Iranian Defense Minister Brigadier General Amir Hatami has voiced the Islamic Republic’s opposition to any change in geographical borders in the Middle East and disintegration of regional countries.
In a Tuesday meeting with Turkish ambassador to Tehran, Reza Hakan Tekin, the Iranian defense minister warned of the security consequences of a controversial referendum on the independence of the semi-autonomous Kurdistan Region from Iraq’s central government.
“The Islamic Republic of Iran opposes any move, which will lead to a change in geographical borders and partitioning of regional countries,” Hatami said.
He added that Iran’s principled policy was to respect the national sovereignty and territorial integrity of regional countries, stressing that the plebiscite in the Kurdistan region “was tantamount to playing into the hands of Daesh terrorists and their regional and international allies.”
The Iranian minister emphasized that the independence vote would create problems for regional nations, particularly the Kurdish people in Iraq.
Iraq’s semi-autonomous Kurdistan Region held an independence referendum on Monday in the face of strong objections from the central government in Baghdad and urgent calls from the international community to scrap the vote.
The voting stations were dotted across the three provinces of Erbil, Sulaimaniyah and Dohuk that form the Iraqi Kurdistan Region as well as in the disputed bordering zones such as the oil-rich province of Kirkuk.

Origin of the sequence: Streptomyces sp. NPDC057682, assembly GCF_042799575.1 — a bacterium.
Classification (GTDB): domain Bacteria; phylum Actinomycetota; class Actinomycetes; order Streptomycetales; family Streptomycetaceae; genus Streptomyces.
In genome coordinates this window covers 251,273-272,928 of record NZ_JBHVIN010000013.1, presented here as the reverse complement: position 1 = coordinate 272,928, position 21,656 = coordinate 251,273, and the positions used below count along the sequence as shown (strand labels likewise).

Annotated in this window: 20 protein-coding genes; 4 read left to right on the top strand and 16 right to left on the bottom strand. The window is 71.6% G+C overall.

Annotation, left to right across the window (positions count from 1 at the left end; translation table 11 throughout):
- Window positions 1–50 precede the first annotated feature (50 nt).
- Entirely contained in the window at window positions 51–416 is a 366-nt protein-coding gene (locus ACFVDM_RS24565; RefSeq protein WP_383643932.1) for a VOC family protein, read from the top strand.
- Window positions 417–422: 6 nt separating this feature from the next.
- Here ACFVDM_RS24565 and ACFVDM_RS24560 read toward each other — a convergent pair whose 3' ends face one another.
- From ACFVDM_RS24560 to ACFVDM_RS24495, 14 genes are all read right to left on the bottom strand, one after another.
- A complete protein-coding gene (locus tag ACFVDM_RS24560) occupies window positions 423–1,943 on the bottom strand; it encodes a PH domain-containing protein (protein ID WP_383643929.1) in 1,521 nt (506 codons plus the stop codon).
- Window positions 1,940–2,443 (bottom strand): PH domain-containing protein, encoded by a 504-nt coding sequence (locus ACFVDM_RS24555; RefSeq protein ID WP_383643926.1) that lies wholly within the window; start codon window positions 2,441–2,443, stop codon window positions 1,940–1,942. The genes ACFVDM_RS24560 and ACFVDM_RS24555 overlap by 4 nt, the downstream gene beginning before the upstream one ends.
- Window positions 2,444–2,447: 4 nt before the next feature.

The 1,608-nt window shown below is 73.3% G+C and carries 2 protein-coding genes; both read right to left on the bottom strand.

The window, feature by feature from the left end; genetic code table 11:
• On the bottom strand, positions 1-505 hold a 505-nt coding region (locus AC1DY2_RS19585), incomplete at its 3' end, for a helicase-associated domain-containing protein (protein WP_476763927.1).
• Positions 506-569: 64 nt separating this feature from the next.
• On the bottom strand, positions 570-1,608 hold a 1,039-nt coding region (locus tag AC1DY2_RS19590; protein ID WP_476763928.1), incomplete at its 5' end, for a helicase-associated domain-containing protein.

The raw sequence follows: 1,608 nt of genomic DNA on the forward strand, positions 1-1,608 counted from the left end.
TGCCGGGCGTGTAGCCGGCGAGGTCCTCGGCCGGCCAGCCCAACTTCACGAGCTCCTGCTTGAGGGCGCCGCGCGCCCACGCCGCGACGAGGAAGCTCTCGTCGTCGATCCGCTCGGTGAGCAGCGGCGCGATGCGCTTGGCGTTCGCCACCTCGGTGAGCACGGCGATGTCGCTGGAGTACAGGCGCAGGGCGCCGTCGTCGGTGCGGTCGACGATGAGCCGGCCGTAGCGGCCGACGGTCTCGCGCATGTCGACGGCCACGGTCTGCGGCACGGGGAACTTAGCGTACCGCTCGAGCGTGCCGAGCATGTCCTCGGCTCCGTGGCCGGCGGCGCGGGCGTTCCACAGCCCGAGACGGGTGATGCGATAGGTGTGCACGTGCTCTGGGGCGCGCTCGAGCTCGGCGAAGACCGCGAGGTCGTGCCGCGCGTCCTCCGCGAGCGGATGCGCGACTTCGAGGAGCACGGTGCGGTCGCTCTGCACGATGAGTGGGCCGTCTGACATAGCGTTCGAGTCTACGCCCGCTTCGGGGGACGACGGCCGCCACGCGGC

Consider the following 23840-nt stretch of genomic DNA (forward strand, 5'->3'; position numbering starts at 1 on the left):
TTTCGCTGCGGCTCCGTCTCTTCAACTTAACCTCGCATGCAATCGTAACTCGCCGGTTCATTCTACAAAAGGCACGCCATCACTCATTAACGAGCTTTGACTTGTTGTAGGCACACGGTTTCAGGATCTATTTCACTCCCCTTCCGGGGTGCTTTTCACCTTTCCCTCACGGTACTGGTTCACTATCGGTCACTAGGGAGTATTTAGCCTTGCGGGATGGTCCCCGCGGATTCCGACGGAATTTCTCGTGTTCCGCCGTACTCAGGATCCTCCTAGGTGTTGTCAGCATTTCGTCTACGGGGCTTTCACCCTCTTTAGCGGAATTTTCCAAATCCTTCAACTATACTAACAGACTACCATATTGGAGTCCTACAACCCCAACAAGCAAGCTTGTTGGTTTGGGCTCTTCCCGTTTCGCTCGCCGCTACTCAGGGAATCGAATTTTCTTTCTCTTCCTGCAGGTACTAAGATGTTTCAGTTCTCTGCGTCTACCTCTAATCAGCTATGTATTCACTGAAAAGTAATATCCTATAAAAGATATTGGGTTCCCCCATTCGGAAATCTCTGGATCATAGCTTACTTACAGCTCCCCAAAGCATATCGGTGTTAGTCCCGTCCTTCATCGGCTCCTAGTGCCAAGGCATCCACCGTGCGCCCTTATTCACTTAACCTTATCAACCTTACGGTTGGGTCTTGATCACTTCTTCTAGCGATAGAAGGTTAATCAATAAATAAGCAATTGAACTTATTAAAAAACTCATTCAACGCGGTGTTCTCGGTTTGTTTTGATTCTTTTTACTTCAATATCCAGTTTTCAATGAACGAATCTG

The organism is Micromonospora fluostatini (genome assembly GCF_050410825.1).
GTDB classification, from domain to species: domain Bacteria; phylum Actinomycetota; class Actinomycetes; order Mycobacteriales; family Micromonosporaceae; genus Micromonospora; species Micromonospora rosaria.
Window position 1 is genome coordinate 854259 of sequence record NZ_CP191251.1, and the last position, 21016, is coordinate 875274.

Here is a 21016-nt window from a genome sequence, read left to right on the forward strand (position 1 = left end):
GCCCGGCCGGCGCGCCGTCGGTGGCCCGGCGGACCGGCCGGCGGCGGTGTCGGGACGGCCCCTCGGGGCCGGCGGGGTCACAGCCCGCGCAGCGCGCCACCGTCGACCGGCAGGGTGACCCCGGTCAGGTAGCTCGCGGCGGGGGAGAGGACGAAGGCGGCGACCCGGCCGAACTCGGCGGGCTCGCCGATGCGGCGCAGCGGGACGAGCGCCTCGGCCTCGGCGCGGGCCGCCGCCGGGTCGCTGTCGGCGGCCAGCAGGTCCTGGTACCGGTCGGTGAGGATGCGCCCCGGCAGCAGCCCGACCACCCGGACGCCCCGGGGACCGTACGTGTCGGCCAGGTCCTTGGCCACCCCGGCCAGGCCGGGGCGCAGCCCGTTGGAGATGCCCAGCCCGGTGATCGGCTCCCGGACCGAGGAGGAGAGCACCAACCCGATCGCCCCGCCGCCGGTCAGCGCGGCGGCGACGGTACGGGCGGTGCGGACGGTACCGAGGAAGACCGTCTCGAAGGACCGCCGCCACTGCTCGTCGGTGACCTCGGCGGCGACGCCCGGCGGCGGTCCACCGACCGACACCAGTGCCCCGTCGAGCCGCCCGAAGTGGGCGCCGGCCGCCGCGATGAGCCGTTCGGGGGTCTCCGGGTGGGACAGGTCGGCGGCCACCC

Iraq’s Kurdish-language Rudaw television network, which is affiliated to the Kurdistan Democratic Party (KDP) led by President of the Kurdistan Regional Government (KRG) Massoud Barzani, reported that the turnout in the Kurdish vote stood at 76 percent at 5:00 p.m. local time (1400 GMT) – one hour before polling stations closed. The final results were to be announced within 72 hours.
Major General Yahya Rahim Safavi, a top military advisor to Leader of the Islamic Revolution Ayatollah Seyyed Ali Khamenei, said on Monday that the highly controversial independence referendum was a new US-Israeli plot in the Middle East to partition the country, warning that the Kurds would suffer as a result of the plan.
“After the defeat of Daesh [terrorist group] in Syria and Iraq, Kurdistan’s referendum will result in escalation of tensions and crisis in the region,” Rahim Safavi said.
Elsewhere in his remarks, the Iranian defense minister commended the growing trend of political, economic and cultural relations between Iran and Turkey.
Hatami expressed hope that the continuation of consultations between the defense and political officials of the two countries would help further improve cooperation in mutual and regional fields.
The Turkish ambassador, for his part, said the unilateral decision made by officials of Iraq’s Kurdistan Region to hold the independence referendum was cause of concern and instability in the region.
Hakan Tekin said his country expected officials in the Iraqi Kurdistan Region to stop their one-sided measures, which were in violation of Iraq’s constitution, and, instead, solve the issue through goodwill.
Turkish President Recep Tayyip Erdogan on Tuesday warned the KRG president that pushing for independence risked sparking an “ethnic war” in the region.
“If Barzani and the Kurdish Regional Government do not go back on this mistake as soon as possible, they will go down in history with the shame of having dragged the region into an ethnic and sectarian war,” Erdogan said in a televised speech.
He also emphasized that all options, from economic to air and land military measures, were on the table in response to the Kurdish vote.
The Turkish president said that only the Israeli regime would recognize independence of the Iraqi Kurdistan Region.